WealthHabit: Embedded Learning and Quantification:
The New Architecture of Work IV
A significant portion of the workforce is underwater on their houses (11Million), behind on their monthly payments, drowning in college debt, subsidizing other family members or simply recovering from bad habits with credit cards. Financial stress absorbs time and attention during the workday (particular if it’s a crisis). One statistic suggests that financially stressed employees spend five hours a week at work on their personal finances.
While it’s grand to talk about ‘engagement’ as if everyone in the organization comes with matched baggage, the truth is different. Age, marital status, finances, sexual preference, ethnicity, gender and a host of other regional and professional variables make it unlikely that there is much in the way of uniformity in the needs of the team. Generational issues, status differences, specialization, mission criticality all give an edge to this employee’s needs versus that one’s. And, don’t forget personal; quirks.
Financial literacy may be a singular exception.
As pensions become as mythical as unicorns, every worker has to come to terms with the long financial view. That whole ‘continuing to eat after you’ve stopped working’ thing gets more important to everyone with each day that passes’s. If the Millennials ever hope to have anything like career mobility, they’ll need to somehow ensure that the boomers can save enough money to get out of the way.
WealthHabit is an Austin based provider of educational and management services for individual workers who want to take charge of their financial reality. They’re a little hard to pigeonhole because they use new tools to accomplish things that weren’t possible before. The service sits somewhere on a spectrum that ranges from wellness to benefits decision making.
Like Alex, the Benefits Counselor, WealthHabit marries contemporary technology, sophisticated simplification and a smidgen of entertainment to solve long-term vexing problems. Alex guides the employee through the maze of benefits choices with grace and humor. WealthHabit gives that same employee better means to deal with the aftermath of those decisions.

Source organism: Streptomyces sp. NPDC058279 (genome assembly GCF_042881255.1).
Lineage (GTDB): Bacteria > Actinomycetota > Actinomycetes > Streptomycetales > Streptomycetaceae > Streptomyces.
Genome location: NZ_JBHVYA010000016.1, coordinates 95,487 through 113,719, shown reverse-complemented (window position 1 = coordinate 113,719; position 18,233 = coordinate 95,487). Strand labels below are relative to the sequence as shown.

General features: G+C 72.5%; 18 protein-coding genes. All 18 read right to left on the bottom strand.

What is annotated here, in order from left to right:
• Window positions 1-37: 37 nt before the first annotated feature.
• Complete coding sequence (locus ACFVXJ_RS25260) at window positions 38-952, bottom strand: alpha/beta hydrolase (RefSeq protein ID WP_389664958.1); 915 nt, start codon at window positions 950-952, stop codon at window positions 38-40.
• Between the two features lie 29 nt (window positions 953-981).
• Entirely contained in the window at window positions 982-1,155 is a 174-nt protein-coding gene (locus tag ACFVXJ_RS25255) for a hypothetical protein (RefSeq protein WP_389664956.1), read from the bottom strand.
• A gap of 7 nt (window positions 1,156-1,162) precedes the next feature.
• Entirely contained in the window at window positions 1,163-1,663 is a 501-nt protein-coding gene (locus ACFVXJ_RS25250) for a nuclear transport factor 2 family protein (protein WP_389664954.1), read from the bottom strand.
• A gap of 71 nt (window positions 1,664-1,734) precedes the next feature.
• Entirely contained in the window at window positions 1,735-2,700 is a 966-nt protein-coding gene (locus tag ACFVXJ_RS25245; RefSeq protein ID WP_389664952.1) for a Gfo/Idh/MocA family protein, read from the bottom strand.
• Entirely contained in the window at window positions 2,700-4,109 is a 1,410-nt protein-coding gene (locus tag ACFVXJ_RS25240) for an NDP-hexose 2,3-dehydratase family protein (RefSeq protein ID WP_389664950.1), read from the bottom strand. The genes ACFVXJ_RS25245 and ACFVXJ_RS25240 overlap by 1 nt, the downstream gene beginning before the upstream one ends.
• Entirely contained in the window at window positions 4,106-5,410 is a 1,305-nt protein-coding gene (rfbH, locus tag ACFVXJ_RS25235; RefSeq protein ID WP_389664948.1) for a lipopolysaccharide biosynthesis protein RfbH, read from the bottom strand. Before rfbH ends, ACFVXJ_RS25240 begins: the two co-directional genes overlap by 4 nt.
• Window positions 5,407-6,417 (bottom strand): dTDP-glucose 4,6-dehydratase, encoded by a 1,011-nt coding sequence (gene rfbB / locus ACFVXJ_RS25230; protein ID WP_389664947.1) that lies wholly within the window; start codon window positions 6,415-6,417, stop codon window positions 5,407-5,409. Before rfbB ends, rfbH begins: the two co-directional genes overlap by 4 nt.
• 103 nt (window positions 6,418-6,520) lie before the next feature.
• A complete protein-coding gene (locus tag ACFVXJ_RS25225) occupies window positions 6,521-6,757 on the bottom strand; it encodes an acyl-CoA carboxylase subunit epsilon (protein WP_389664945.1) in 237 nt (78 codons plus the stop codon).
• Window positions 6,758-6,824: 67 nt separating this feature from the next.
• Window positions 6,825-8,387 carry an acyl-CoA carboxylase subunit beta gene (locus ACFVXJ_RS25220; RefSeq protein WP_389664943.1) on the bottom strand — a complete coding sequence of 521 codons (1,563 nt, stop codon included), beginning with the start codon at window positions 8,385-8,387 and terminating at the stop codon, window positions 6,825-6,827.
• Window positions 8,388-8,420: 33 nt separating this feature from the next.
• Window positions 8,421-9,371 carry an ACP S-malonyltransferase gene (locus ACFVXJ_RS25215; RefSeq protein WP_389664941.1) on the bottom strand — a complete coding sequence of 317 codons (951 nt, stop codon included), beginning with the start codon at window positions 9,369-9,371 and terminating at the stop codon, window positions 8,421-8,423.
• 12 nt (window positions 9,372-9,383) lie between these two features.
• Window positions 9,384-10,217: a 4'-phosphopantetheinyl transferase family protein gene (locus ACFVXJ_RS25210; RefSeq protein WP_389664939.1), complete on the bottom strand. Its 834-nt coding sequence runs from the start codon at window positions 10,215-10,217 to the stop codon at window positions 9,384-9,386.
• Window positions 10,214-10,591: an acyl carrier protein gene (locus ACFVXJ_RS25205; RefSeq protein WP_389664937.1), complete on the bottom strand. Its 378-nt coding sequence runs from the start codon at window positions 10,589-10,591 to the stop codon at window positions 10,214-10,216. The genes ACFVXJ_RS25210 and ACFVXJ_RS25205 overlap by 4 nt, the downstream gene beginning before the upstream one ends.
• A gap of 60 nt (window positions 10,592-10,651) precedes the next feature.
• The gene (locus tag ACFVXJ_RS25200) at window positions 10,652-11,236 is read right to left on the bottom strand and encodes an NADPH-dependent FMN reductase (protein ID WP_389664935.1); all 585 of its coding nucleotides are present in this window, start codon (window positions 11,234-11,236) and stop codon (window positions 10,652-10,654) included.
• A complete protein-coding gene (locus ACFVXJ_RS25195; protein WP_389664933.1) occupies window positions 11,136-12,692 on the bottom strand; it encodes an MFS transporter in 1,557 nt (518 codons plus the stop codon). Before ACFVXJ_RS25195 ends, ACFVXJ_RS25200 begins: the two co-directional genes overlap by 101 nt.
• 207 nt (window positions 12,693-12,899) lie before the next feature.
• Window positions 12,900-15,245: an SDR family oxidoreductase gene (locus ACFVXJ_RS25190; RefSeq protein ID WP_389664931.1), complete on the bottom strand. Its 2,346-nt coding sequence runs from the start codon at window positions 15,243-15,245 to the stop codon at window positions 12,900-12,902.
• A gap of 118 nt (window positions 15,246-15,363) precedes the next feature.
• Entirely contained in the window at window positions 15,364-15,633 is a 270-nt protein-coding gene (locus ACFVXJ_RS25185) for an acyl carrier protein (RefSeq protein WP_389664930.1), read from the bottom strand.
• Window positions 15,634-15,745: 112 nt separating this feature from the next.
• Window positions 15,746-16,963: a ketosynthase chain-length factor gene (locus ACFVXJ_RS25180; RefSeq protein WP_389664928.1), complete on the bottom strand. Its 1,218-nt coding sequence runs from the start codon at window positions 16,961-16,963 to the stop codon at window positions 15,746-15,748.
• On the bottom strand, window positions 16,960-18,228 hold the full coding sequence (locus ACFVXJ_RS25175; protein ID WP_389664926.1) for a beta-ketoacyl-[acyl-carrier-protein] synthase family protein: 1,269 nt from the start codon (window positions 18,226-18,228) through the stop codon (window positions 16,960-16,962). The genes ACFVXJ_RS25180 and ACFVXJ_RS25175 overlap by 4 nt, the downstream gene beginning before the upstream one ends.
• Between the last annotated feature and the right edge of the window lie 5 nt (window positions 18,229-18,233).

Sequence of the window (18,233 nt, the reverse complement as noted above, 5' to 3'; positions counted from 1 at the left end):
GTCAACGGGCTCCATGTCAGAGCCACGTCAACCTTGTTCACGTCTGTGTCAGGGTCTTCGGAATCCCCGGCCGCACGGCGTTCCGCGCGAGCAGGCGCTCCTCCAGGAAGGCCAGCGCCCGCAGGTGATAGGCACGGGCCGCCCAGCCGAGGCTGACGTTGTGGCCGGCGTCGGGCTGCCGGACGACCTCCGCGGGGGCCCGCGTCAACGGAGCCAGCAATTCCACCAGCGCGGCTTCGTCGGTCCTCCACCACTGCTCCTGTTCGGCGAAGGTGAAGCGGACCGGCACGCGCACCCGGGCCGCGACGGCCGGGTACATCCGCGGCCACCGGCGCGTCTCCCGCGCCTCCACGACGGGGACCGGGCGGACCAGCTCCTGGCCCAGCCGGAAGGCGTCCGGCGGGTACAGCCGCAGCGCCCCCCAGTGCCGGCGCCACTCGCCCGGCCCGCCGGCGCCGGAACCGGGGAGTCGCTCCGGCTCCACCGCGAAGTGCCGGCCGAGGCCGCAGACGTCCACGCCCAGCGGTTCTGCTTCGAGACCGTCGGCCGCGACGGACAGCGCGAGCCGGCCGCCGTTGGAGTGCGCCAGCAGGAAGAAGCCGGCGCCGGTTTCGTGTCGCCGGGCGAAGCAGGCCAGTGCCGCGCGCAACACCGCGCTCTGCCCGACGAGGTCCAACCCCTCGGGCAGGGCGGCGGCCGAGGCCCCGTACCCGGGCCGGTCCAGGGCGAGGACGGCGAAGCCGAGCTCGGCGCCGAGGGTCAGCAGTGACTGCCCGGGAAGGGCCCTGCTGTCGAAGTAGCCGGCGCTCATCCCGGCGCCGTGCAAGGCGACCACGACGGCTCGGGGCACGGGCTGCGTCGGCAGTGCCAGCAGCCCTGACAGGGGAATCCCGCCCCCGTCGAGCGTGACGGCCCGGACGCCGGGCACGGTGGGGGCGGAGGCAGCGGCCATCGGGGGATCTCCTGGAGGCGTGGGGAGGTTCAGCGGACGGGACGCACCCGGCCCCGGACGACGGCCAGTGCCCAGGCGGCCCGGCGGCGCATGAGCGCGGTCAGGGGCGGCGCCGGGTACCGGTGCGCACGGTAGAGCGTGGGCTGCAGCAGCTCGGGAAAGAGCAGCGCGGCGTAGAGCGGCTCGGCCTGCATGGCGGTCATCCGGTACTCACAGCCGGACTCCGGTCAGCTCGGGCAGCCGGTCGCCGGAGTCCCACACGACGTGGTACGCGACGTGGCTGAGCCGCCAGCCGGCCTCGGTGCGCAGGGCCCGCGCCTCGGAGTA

WealthHabit says that its tools are not so much about accounting as they are about behavior modification. Built on key principles of gamification and quantified-self style feedback, WealthHabit’s synchronizes and employees financial data stream and creates a way to make smart choices. Rather than an endless spreadsheet of budget items, minutia and detail, the main tool works off of a single number: this weeks disposable income.
Since the user feeds WealthHabit account details for banking, credit card and other financial arrangements, the tool can open with a single framework: you have X dollars to spend this week. The rest of the machinations are automated and appropriately hidden. The user is given education, feedback, coaching, and ways to build a leader board.
The opportunity is astonishing.
The combination of goal reinforcement, real time mobile data streams, clear choices and driving societal and personal motivations make plays like WealthHabit’s powerfully interesting to watch
Like much of the re imagination of work that we’ve begun, WealthHabit points to an emerging set of disciplines that combine personal data, training and planning for the future into a single toolset. The subjects range naturally and easily from work projects to fitness, nutrition and wellness and stretch all the way to financial well being.
The same tools that make for great project management, are the foundations of a smart, 21st century approach to life’s issues. With the data fully automated, mobile, intuitive and easy to set up, employees can focus on making the right decisions and not on getting the administrative details right. It works here for financial management, with Alex for benefits choices and will easily be translated into other aspects of work life.
The New Architecture of Work Series